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NICHOLS, Chief Justice.
Distributing obscene material; constitutional question. Fulton State Court. Before Judge Duke.
A jury found the Classic Art Corporation guilty of distributing obscene material. On appeal, the defendant asserts that the trial court erred in overruling its motions for a new trial and for a mistrial. This court affirms.
Appellant's first enumeration claims there was insufficient evidence to find that the Classic Art Corporation owns or controls the theater where the obscene films were shown. The state introduced as evidence the Articles of Incorporation of the Classic Art Corporation. This document shows that the corporation was duly incorporated for the purpose of "operating movie theaters and bookstores and showing movies to the general public . . ." The registered office of the corporation was listed as "21 Houston St., Atlanta, Ga." In addition the documentary evidence shows that, as part of the incorporation process, the Secretary of State certified that "the name 'Classic Art Corporation' is not identical with or confusingly similar to the name of any other proposed domestic . . . corporation . . ." A City of Atlanta business license was also introduced as evidence. It shows that the "Classic Art Corporation" was licensed to do business at "21 Houston St., Atlanta, Ga." The unrefuted testimony of the state's witness indicated that the theater where the obscene films were shown was located at 21 Houston St., and was called the "Classic Art." The appellant presented no evidence at trial.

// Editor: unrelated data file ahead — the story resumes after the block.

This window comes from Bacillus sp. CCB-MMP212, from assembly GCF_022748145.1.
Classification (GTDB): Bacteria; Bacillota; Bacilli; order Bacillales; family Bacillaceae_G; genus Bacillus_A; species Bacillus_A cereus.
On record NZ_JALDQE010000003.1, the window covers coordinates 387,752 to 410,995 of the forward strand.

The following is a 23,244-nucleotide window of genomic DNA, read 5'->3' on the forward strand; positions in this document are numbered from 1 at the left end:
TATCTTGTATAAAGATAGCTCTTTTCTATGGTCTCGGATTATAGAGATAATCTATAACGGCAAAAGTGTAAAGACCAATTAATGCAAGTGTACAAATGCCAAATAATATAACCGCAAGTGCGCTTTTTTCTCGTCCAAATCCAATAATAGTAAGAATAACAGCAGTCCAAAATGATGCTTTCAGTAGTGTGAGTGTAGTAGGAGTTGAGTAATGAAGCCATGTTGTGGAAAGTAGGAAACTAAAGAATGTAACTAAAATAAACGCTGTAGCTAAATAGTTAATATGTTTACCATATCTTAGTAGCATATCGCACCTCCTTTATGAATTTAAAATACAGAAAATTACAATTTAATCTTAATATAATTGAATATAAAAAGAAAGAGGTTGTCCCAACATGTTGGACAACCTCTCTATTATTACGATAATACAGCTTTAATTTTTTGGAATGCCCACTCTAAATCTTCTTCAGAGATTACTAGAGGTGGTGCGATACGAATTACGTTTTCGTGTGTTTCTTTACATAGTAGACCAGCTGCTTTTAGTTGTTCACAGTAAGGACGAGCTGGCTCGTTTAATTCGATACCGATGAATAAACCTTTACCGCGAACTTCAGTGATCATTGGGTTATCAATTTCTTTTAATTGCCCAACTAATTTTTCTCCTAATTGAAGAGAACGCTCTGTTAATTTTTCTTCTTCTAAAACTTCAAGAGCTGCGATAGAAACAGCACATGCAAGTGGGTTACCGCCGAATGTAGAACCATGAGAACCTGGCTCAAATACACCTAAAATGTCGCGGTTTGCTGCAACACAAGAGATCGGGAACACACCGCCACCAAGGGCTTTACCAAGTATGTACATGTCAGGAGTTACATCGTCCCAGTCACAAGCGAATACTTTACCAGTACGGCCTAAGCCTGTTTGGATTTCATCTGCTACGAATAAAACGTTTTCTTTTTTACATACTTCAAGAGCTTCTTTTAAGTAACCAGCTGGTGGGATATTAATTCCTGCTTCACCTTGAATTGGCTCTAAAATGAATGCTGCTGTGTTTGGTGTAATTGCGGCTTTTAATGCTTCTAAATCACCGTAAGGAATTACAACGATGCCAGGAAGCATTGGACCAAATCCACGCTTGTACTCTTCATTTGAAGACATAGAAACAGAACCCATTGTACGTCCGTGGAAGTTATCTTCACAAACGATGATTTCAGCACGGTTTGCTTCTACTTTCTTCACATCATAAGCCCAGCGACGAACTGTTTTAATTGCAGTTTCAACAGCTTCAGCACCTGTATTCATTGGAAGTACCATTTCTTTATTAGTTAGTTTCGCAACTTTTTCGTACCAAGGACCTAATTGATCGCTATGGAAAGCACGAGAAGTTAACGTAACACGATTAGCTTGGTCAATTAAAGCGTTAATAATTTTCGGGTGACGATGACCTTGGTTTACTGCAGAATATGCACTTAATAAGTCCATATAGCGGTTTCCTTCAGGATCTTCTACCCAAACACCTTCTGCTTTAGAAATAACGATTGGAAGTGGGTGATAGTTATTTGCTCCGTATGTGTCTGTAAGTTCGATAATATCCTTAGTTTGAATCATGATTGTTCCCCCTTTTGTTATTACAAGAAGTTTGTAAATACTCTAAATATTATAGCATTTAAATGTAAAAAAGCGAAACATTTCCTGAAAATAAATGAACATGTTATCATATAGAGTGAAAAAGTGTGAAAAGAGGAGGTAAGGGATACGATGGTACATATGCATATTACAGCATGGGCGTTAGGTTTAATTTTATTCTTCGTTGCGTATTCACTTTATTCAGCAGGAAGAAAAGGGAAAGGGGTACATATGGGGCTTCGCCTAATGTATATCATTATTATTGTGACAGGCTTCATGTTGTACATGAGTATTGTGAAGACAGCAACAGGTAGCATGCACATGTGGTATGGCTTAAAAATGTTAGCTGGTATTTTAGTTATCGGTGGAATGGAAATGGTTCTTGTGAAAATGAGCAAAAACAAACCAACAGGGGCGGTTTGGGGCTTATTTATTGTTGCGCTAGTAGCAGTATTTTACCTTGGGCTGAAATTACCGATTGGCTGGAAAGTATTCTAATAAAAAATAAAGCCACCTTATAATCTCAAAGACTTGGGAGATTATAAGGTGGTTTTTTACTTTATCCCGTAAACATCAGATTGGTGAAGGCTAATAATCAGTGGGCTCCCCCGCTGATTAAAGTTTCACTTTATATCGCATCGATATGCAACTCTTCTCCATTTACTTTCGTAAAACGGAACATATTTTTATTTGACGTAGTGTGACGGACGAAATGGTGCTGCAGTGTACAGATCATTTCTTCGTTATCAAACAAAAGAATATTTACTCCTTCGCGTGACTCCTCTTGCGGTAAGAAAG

The test to apply here is "whether, after viewing the evidence in the light most favorable to the prosecution, any rational trier of fact could have found the essential elements of the crime beyond a reasonable doubt." Jackson v. Virginia, ---- U. S. ---- (99 SC 2781, 61 LE2d 560) (1979). The trial court charged the jury on Code Ann. 26-803 which provides in part that "a corporation may be prosecuted for . . . a crime if, . . . the commission of the crime is authorized, requested, commanded, performed, or recklessly tolerated by the board of directors or by a managerial official who is acting within the scope of his employment in behalf of the corporation." The uncontradicted evidence presented by the state authorized the jury to find the appellant guilty beyond a reasonable doubt of distributing obscene material.
Appellant's second enumeration claims that the trial court erred in not declaring a mistrial or in not giving cautionary instructions after the prosecutor in his closing argument commented upon the appellant's silence and its not calling any witnesses or presenting any evidence. Code Ann. 38-415. First, there is no error in the prosecutor's comment that the appellant produced no witnesses or evidence. Jordan v. State, 239 Ga. 526 (238 SE2d 69) (1977); Bryant v. State, 146 Ga. App. 43 (245 SE2d 333) (1978); Gamarra v. State, 142 Ga. App. 196 (235 SE2d 652) (1977); see also Drake v. State, 239 Ga. 232 (236 SE2d 748) (1977). Second, Code Ann. 38-415 is governed by the same standards as the 5th Amendment privilege against self-incrimination. Carter v. State, 238 Ga. 446 (233 SE2d 201) (1977), cert. den., 434 U. S. 842 (1977); Jordan v. State, supra, at 527-528. Under the 5th Amendment, a corporation cannot avail itself of the privilege against self-incrimination. United States v. White, 322 U. S. 694 (64 SC 1248, 83 LE 1542) (1944); George Campbell Painting Corp. v. Reid, 392 U. S. 286 (88 SC 1978, 20 LE2d 1094) (1968). Therefore, there is no merit to appellant's claim that the prosecutor impermissibly commented on the corporation's failure to have a member of its board of directors testify at trial.
Glenn Zell, for appellant.
Friday May 22 00:18 EDT

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